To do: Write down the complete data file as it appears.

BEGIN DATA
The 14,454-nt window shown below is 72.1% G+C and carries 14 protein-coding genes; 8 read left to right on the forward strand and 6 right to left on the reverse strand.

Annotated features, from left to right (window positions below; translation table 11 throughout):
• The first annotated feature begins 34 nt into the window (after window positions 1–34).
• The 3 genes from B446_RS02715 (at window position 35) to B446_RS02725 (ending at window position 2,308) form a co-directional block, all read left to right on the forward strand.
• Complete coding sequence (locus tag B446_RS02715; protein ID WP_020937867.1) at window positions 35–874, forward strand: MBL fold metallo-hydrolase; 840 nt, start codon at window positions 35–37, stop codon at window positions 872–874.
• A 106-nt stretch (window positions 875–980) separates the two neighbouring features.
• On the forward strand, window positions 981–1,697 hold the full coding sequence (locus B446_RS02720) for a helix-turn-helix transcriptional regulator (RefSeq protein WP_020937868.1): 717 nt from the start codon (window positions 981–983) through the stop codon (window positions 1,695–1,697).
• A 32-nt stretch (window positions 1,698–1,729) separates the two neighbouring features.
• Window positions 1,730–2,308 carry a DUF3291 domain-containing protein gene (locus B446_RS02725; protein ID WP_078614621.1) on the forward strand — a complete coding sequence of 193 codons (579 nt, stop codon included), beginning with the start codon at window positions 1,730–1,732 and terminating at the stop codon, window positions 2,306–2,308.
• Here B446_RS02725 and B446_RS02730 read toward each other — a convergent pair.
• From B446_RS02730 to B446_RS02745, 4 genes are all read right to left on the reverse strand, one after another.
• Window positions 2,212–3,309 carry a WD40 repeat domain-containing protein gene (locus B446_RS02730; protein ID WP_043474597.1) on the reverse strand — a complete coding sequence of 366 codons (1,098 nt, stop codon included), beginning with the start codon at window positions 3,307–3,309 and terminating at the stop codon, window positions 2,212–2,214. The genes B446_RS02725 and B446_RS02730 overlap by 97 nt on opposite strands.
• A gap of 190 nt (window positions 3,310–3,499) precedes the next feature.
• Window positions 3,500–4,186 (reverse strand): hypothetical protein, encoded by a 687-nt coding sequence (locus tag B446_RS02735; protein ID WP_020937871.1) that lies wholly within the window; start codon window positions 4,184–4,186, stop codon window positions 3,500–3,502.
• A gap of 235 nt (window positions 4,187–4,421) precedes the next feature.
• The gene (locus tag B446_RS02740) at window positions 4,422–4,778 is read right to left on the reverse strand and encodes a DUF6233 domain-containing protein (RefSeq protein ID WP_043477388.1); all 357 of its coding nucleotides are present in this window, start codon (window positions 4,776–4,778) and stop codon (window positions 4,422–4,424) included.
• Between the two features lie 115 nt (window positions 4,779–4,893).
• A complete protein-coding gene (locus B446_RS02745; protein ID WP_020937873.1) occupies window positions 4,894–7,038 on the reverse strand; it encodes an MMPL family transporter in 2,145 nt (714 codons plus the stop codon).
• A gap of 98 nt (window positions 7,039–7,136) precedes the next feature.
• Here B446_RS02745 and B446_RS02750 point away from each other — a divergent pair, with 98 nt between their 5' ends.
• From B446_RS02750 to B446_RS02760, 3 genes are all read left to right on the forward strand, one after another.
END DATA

The 14,454-nt window shown below is 72.1% G+C and carries 14 protein-coding genes; 8 read left to right on the forward strand and 6 right to left on the reverse strand.

Annotated features, from left to right (window positions below; translation table 11 throughout):
• The first annotated feature begins 34 nt into the window (after window positions 1–34).
• The 3 genes from B446_RS02715 (at window position 35) to B446_RS02725 (ending at window position 2,308) form a co-directional block, all read left to right on the forward strand.
• Complete coding sequence (locus tag B446_RS02715; protein ID WP_020937867.1) at window positions 35–874, forward strand: MBL fold metallo-hydrolase; 840 nt, start codon at window positions 35–37, stop codon at window positions 872–874.
• A 106-nt stretch (window positions 875–980) separates the two neighbouring features.
• On the forward strand, window positions 981–1,697 hold the full coding sequence (locus B446_RS02720) for a helix-turn-helix transcriptional regulator (RefSeq protein WP_020937868.1): 717 nt from the start codon (window positions 981–983) through the stop codon (window positions 1,695–1,697).
• A 32-nt stretch (window positions 1,698–1,729) separates the two neighbouring features.
• Window positions 1,730–2,308 carry a DUF3291 domain-containing protein gene (locus B446_RS02725; protein ID WP_078614621.1) on the forward strand — a complete coding sequence of 193 codons (579 nt, stop codon included), beginning with the start codon at window positions 1,730–1,732 and terminating at the stop codon, window positions 2,306–2,308.
• Here B446_RS02725 and B446_RS02730 read toward each other — a convergent pair.
• From B446_RS02730 to B446_RS02745, 4 genes are all read right to left on the reverse strand, one after another.
• Window positions 2,212–3,309 carry a WD40 repeat domain-containing protein gene (locus B446_RS02730; protein ID WP_043474597.1) on the reverse strand — a complete coding sequence of 366 codons (1,098 nt, stop codon included), beginning with the start codon at window positions 3,307–3,309 and terminating at the stop codon, window positions 2,212–2,214. The genes B446_RS02725 and B446_RS02730 overlap by 97 nt on opposite strands.
• A gap of 190 nt (window positions 3,310–3,499) precedes the next feature.
• Window positions 3,500–4,186 (reverse strand): hypothetical protein, encoded by a 687-nt coding sequence (locus tag B446_RS02735; protein ID WP_020937871.1) that lies wholly within the window; start codon window positions 4,184–4,186, stop codon window positions 3,500–3,502.
• A gap of 235 nt (window positions 4,187–4,421) precedes the next feature.
• The gene (locus tag B446_RS02740) at window positions 4,422–4,778 is read right to left on the reverse strand and encodes a DUF6233 domain-containing protein (RefSeq protein ID WP_043477388.1); all 357 of its coding nucleotides are present in this window, start codon (window positions 4,776–4,778) and stop codon (window positions 4,422–4,424) included.
• Between the two features lie 115 nt (window positions 4,779–4,893).
• A complete protein-coding gene (locus B446_RS02745; protein ID WP_020937873.1) occupies window positions 4,894–7,038 on the reverse strand; it encodes an MMPL family transporter in 2,145 nt (714 codons plus the stop codon).
• A gap of 98 nt (window positions 7,039–7,136) precedes the next feature.
• Here B446_RS02745 and B446_RS02750 point away from each other — a divergent pair, with 98 nt between their 5' ends.
• From B446_RS02750 to B446_RS02760, 3 genes are all read left to right on the forward strand, one after another.